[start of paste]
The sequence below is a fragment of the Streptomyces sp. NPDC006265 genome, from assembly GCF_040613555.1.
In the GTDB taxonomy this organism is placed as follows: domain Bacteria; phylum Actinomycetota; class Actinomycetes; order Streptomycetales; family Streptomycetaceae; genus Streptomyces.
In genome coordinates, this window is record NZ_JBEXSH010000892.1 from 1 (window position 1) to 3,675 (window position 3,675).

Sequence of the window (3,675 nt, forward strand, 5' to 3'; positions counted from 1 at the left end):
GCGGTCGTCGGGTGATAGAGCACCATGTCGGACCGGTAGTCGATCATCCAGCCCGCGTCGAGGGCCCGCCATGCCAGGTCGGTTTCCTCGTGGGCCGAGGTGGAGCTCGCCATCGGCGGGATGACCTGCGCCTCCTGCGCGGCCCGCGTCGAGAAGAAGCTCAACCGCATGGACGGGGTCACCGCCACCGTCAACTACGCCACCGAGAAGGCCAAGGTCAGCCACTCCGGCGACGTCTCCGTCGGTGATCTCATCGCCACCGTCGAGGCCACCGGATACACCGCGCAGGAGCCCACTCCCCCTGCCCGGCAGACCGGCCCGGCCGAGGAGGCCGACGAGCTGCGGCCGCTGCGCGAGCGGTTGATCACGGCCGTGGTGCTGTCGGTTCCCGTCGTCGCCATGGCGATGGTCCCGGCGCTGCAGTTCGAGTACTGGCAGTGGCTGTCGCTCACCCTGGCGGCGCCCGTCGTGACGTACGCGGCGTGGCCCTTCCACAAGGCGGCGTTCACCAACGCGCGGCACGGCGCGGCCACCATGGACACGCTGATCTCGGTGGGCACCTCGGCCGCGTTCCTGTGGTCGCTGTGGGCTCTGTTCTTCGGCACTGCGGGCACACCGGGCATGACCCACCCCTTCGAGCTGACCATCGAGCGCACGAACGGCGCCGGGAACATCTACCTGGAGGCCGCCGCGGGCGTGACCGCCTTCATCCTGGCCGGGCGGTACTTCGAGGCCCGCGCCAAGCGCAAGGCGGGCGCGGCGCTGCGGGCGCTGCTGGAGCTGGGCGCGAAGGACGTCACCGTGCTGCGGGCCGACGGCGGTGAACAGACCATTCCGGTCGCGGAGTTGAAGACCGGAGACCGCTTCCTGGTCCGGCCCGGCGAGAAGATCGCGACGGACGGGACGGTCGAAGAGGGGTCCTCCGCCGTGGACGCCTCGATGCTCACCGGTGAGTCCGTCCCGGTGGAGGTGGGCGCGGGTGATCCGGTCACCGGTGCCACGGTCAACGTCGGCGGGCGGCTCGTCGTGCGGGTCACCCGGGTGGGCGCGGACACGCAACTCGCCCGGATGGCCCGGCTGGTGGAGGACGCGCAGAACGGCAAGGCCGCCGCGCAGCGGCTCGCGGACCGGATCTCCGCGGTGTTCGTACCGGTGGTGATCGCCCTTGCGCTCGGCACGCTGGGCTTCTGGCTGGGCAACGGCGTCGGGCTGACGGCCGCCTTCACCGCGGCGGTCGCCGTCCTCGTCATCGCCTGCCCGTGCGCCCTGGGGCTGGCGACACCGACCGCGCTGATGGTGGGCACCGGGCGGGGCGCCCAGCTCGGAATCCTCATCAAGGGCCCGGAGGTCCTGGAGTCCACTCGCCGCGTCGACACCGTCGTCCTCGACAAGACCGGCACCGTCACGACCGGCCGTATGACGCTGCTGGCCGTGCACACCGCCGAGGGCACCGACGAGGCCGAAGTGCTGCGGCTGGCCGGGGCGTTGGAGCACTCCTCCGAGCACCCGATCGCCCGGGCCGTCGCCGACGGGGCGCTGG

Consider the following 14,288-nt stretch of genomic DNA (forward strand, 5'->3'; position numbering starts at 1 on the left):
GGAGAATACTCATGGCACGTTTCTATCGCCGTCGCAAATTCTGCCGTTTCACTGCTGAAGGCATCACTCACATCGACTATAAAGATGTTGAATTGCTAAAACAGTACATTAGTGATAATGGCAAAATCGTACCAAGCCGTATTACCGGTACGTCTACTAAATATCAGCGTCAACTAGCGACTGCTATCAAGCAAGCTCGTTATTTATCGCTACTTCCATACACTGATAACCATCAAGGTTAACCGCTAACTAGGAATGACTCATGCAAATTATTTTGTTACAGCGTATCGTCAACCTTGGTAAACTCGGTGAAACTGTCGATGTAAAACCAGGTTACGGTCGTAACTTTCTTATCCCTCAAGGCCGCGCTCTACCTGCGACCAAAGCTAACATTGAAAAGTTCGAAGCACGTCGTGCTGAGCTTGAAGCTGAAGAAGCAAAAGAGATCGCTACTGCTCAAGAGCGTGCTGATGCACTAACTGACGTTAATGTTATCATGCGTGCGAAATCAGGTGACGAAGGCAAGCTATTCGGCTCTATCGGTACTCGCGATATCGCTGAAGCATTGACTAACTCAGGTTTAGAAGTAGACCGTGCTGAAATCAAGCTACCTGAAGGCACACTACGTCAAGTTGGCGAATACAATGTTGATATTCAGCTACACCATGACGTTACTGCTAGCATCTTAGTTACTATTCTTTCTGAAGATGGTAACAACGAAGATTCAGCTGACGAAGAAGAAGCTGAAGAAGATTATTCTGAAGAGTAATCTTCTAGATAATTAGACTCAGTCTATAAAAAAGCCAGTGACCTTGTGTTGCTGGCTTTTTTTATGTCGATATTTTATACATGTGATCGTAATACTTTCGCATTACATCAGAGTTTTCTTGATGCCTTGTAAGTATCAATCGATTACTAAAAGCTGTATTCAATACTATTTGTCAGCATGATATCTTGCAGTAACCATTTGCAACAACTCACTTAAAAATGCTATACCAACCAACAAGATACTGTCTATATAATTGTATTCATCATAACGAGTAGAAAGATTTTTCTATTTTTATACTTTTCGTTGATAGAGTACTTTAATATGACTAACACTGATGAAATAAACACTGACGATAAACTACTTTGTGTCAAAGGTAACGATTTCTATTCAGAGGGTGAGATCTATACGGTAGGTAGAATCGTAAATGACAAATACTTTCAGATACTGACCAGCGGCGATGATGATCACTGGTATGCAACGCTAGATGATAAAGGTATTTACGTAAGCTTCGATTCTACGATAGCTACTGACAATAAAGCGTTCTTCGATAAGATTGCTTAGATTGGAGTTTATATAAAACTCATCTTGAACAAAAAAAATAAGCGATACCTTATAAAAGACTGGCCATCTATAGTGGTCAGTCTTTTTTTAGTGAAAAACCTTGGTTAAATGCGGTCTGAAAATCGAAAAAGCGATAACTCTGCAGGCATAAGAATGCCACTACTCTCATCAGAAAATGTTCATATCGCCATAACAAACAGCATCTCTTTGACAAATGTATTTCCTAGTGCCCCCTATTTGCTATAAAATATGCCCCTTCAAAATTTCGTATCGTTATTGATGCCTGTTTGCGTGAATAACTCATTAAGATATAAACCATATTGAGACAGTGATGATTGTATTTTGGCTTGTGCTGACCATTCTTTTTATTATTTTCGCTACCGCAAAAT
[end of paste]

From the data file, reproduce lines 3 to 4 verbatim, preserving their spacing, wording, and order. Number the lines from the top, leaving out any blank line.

In genome coordinates, this window is record NZ_JBEXSH010000892.1 from 1 (window position 1) to 3,675 (window position 3,675).

Sequence of the window (3,675 nt, forward strand, 5' to 3'; positions counted from 1 at the left end):